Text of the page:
Can grout really help hold up a high-rise?
Structural grout is a key element in many commercial buildings, but improper use can lead to building collapse.
We all benefit from grout. Just think of your bathtub and kitchen backsplash. But grout goes way beyond household use. It's also used to hold up concrete buildings and parking garages, and if used improperly the results can be catastrophic.
Zurich North America Construction Risk Engineer Craig Durgarian discovered an issue and is committed to making an impact with customers and the entire construction industry. In a Q&A, he explains the issue.
Q: In layman's terms, what is the issue?
Durgarian: Just as bolting/welding is integral to the stability of structural steel-framed buildings, grouting is equally critical to connect column and wall elements in structural precast concrete buildings and parking garages. Grout is a cement-based mortar or paste used for filling gaps between building materials. This critical building element is fundamental to the long-term strength of structures.
For a variety of reasons over many years in the construction industry, the verification of proper installation and quality of grout has not been given the attention it critically demands – especially as prefabricated/modular concrete building construction continues to gain popularity.
Q: What impact is improper grouting having on the construction industry?
Durgarian: In 2016, localized building failures occurred on two Zurich-insured projects (one under construction, and one recently completed), where missing and poor-quality grout caused certain connection joints to become highly overstressed. Thankfully, and miraculously, no one was hurt. The subsequent localized crushing of these isolated building elements ultimately caused millions of dollars in submitted claim damages including investigation costs of all remaining intact connections, schedule delays and business interruption impacts.
In recent years, several non-Zurich insured projects experienced similar misfortune. For instance, the 2012 collapse of a six-story precast concrete parking structure in Miami killed four individuals and injured three others, and the Occupational Safety and Health Administration (OSHA) cited missing or poorly installed grout as the culprit.
Q: What is your expertise in this area?
Durgarian: Prior to Zurich, I worked in structural engineering and construction project management, including the design, fabrication and erection of concrete structures such as multi-story office buildings and parking garages – and the installation of structural grout. As part of my role with Zurich North America Risk Engineering, I work with the Claims department in the reconciliation of complex professional liability and construction defect claims.
Q: What have you done to rectify this issue from a customer and industry perspective?
Durgarian: As a registered professional engineer, I have an ethical duty to address any potential threat to public safety. By late 2016, it was clear that this type of deficient construction was likely not limited to a single geographic area. In concert with my claim reconciliation efforts, I began to inform risk engineering teams, construction underwriters and claim handlers of the potential danger in this type of deficient construction so they could educate their customers.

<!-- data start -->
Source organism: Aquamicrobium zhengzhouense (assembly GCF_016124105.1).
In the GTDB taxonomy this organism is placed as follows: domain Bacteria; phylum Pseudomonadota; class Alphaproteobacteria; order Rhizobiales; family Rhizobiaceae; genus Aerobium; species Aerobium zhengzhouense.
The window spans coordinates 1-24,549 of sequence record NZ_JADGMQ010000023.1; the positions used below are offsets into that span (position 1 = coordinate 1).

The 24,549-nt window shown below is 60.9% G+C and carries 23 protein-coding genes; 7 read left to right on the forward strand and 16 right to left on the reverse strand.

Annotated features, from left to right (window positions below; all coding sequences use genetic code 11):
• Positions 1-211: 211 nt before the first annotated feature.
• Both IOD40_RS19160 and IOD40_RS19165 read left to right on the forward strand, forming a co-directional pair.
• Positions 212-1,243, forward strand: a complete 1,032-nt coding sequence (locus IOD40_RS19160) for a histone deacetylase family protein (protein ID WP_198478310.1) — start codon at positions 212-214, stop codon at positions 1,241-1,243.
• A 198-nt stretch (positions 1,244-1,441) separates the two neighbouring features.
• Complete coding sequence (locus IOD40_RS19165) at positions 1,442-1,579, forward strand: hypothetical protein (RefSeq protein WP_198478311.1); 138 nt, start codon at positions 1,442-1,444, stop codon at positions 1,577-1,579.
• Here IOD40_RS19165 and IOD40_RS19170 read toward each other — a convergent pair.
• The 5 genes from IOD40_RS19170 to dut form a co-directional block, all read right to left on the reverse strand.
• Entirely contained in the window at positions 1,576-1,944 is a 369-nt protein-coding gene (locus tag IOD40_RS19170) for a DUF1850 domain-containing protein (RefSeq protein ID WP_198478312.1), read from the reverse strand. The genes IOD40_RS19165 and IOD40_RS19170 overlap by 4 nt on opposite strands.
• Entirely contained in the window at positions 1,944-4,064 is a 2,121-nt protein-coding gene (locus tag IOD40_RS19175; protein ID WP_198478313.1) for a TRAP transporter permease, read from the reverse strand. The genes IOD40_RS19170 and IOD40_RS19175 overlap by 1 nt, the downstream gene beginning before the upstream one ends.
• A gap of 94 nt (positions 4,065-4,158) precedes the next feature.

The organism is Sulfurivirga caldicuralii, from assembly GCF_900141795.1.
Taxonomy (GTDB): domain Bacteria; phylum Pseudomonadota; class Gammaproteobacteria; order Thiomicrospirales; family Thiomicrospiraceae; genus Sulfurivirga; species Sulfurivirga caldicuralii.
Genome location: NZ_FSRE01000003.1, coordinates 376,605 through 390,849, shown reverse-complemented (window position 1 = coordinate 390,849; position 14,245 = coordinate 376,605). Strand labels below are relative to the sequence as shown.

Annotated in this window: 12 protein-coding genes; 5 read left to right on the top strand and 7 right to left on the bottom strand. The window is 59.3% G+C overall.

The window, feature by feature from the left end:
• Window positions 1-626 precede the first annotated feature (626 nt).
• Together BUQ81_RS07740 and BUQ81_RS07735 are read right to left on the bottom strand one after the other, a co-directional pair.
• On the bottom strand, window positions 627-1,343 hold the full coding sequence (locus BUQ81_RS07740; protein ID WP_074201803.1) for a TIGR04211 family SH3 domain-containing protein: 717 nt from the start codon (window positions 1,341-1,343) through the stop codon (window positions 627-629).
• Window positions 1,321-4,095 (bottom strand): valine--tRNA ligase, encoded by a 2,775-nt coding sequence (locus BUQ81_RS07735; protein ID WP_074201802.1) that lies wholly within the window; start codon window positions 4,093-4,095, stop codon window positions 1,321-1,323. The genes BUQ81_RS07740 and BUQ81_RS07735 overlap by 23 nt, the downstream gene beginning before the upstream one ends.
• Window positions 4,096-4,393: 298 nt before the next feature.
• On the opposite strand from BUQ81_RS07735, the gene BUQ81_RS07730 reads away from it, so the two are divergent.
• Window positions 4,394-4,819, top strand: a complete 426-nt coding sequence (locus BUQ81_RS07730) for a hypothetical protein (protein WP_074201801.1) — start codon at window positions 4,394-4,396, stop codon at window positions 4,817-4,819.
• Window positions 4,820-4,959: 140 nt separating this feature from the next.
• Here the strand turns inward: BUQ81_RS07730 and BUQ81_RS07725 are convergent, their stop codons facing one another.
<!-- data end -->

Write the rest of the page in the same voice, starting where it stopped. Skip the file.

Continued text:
In 2017, I joined our customer's executive team at a local chapter meeting of a structural engineers group, where we explained to attendees that newfound design analysis attention must be given to this grouting issue. We were initially met with resistance, but in the weeks that followed, the group issued a grout warning memo and began drafting new grout specification language for local designers to use in their upcoming project contract documents.
In 2018, with the help of Zurich Risk Engineer Rick Zellen, I got my foot in the door with one of Zellen's Construction customers and began stressing that new and unprecedented grouting quality controls were necessary in the industry. Over the course of site inspections and consultations on their projects, they too revamped their existing grout quality control procedures.
These consultations convinced me to create an 18-category and 70-question risk engineering field grouting inspection checklist, which we are deploying via Zurich Onsite for all project site inspections that involve structural grouting.
In 2018, I joined two committees within the national Precast/Prestressed Concrete Institute (PCI). We are now raising this issue with 400 U.S. precast concrete member companies.
An article in the September 2019 edition of Structure Magazine identified these same grouting risks and the need to change requirements. This magazine is the premier forum for advancing structural engineering knowledge in the U.S.
Q: What kind of reaction have we received from customers?
Durgarian: Both of our customers sent me formal correspondences sharing gratitude for helping them develop robust grouting installation quality control procedures and thanking Zurich for the partnership in difficult times. I have heard from several underwriters and risk engineers across the country explaining how they share grout stories with customers and prospects. And several companies informed me that they are developing more formal and measurable structural grouting quality control procedures. We are making a difference, and in the process, we will save lives.